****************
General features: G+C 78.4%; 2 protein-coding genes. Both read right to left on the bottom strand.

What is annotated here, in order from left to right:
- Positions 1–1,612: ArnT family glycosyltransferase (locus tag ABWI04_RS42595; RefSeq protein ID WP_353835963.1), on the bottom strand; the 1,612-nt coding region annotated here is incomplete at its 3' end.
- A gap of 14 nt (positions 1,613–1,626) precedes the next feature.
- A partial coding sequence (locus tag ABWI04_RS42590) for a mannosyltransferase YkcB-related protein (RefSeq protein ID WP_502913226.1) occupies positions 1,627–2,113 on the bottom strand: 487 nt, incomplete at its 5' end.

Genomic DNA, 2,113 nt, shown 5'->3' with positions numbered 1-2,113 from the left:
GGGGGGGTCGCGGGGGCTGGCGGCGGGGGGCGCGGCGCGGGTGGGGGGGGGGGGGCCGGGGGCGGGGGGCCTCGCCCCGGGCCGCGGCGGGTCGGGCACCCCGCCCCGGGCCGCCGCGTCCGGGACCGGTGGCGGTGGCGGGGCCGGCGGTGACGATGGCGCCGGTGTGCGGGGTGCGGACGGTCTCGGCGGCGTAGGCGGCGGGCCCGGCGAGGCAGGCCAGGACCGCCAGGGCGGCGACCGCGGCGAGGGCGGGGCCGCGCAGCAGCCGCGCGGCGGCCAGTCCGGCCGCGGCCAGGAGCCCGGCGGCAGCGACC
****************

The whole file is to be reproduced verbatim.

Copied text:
General features: G+C 78.4%; 2 protein-coding genes. Both read right to left on the bottom strand.

What is annotated here, in order from left to right:
- Positions 1–1,612: ArnT family glycosyltransferase (locus tag ABWI04_RS42595; RefSeq protein ID WP_353835963.1), on the bottom strand; the 1,612-nt coding region annotated here is incomplete at its 3' end.
- A gap of 14 nt (positions 1,613–1,626) precedes the next feature.
- A partial coding sequence (locus tag ABWI04_RS42590) for a mannosyltransferase YkcB-related protein (RefSeq protein ID WP_502913226.1) occupies positions 1,627–2,113 on the bottom strand: 487 nt, incomplete at its 5' end.

Genomic DNA, 2,113 nt, shown 5'->3' with positions numbered 1-2,113 from the left:
GGGGGGGTCGCGGGGGCTGGCGGCGGGGGGCGCGGCGCGGGTGGGGGGGGGGGGGCCGGGGGCGGGGGGCCTCGCCCCGGGCCGCGGCGGGTCGGGCACCCCGCCCCGGGCCGCCGCGTCCGGGACCGGTGGCGGTGGCGGGGCCGGCGGTGACGATGGCGCCGGTGTGCGGGGTGCGGACGGTCTCGGCGGCGTAGGCGGCGGGCCCGGCGAGGCAGGCCAGGACCGCCAGGGCGGCGACCGCGGCGAGGGCGGGGCCGCGCAGCAGCCGCGCGGCGGCCAGTCCGGCCGCGGCCAGGAGCCCGGCGGCAGCGACC